Maybe you didn’t realize you could have scary experiences while sitting on a cushion meditating. You can. A fundamental truth that we’re terrified to admit is that our bodies don’t exist as substantial things, and meditation can lead to this realization. Our minds aren’t the stable entities we think they are either—another insight that’s possible to gain, and potentially scary to confront, during meditation. As you watch the flow of your thoughts and feelings, and turn the lens on the thinker, you can begin to experience how insubstantial and ever-changing this tenuous “I” is.
We do a lot of what we do to distract ourselves from that fact—to bargain or negate it. Yet deep down we secretly know it to be true. When you start to peer into the truth, be gentle with yourself and take it in sips until you adjust to it a bit.
One small sip might be to think back on who you were ten years ago. You weren’t quite the same person as you are today. How about five years ago? Do you think you’ll be exactly the same next year? Might you not change just a little bit in even shorter periods of time? Might you be like a river that’s constantly changing as it flows along? In that case, who are you? You might try sitting with that for some of your shamata (calm abiding) or Vipassana sessions for a while.
Or, when you’re ready, go a step further. Years ago, when Vipassana—a Buddhist meditation technique that helps us see the true nature of existence—was my main practice, my favorite method of “looking at the thinker” was a particular exercise that took away all that wasn’t “me” to see what was left. The time that this naturally happens for all of us is at death. So I rehearsed my own death. Of course this also serves well for understanding the principle of impermanence.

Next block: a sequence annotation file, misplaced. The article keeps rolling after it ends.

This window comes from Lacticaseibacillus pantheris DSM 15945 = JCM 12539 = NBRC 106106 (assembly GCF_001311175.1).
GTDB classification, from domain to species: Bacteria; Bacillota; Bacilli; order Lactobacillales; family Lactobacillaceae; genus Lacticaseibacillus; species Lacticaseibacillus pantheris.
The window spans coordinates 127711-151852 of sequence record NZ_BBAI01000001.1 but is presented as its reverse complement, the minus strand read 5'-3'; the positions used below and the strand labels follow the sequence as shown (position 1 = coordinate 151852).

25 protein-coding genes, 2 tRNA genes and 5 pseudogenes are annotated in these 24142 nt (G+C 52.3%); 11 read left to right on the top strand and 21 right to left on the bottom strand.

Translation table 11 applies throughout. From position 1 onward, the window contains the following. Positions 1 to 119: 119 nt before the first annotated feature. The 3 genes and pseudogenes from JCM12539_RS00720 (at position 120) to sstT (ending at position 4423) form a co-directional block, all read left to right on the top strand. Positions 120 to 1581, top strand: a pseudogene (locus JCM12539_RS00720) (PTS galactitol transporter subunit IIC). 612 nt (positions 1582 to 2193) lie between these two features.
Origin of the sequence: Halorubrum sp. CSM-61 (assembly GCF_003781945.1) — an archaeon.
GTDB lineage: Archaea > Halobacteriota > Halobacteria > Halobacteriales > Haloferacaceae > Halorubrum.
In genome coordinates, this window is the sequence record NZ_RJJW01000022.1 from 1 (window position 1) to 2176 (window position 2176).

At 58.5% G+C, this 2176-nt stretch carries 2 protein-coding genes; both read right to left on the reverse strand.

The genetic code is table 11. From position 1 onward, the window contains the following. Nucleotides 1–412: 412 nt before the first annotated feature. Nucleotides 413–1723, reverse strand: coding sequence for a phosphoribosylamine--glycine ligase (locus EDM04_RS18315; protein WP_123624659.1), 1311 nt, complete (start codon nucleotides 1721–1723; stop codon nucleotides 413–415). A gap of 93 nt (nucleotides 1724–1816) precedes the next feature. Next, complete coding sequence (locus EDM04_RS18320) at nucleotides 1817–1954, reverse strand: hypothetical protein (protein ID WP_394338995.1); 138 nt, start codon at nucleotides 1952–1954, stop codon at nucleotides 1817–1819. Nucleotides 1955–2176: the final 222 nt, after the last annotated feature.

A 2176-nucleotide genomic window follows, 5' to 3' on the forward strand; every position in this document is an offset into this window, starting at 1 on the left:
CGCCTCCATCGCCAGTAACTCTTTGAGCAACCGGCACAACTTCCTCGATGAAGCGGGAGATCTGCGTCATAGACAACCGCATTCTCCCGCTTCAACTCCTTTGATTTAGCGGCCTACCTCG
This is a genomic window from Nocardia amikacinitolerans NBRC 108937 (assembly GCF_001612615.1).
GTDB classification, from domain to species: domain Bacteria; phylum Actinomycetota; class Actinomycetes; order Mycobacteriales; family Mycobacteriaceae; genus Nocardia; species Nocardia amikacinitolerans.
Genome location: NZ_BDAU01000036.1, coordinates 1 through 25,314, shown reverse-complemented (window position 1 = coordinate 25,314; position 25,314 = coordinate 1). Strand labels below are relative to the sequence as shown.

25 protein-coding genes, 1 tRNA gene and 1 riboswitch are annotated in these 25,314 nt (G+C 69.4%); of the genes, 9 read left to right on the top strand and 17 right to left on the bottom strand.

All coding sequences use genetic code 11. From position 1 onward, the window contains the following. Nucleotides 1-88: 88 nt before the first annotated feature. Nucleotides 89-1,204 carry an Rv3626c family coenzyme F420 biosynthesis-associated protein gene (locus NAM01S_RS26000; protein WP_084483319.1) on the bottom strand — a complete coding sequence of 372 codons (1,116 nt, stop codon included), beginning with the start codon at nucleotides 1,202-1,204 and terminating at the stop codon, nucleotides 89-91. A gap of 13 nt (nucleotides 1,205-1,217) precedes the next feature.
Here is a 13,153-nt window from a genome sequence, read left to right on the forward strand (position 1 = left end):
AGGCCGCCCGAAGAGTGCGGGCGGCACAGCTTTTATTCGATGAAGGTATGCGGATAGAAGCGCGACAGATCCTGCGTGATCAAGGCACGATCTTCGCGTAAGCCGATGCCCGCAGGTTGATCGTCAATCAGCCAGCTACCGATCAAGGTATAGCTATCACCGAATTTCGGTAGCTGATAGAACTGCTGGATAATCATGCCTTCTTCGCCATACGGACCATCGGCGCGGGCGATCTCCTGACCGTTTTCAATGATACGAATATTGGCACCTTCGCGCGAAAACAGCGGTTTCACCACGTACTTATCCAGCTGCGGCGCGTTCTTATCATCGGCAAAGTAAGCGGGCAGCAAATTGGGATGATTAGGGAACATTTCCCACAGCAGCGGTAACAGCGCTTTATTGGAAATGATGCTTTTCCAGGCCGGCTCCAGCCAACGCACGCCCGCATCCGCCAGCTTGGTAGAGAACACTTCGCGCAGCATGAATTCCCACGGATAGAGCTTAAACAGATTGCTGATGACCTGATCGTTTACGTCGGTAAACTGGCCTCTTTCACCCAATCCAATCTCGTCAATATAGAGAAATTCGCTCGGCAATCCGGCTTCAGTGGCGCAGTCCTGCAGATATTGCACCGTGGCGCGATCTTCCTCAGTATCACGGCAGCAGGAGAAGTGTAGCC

It’s not for the fainthearted, but it’s a really good glimpse into the truth. The more we’re living at odds with the truth, the more we suffer. The more we live along with it, the happier we are. I find that any worry I have is actually scarier looming from behind than when I bring it right out in front and take a good look. As Dr. Martin Luther King, Jr. noted, “I submit to you tonight, no man is free if he fears death. But the minute you conquer the fear of death, at that moment, you are free.”
My “Looking at the Thinker” Practice
I begin by imagining I’m lying in a bed, no longer able to walk. I can’t even go to the bathroom. So the “me” that is active, nimble, and rather athletic is gone.
Who/what am I? What’s left?
Now I can’t even lift my hands to grab the water glass or even gesture.
Now my senses of smell, taste, sight, and hearing become dim.
There go all those years of learning Tibetan. Who/what am I?
My skills as a psychotherapist, gone.
The piano lessons, singing.
My tendency to get lost even with the best of directions.
I see those and thousands of other “me” things all floating away.
The personality I identified as “I”: Is any of that left? It’s my history and mental tendencies.
Those leave, too.
Even being an American.
And even my name.
Perhaps it’s my awareness. Just that—my awareness.
But what’s this “my”? What container or boundary is there around this awareness?
I look, but I can’t find one.
There’s just awareness. Vast, universal awareness. It’s not a vacuum, it’s clear. It’s pure potential for all and everything. It’s unity. It’s warm, with pure, total connection—love. Joy.
Adapted from Deepening Wisdom, Deepening Connection (October 11, 2022), part three of Lama Tsomo’s “Ancient Wisdom for Our Times” series.
Thank you for subscribing to Tricycle! As a nonprofit, we depend on readers like you to keep Buddhist teachings and practices widely available.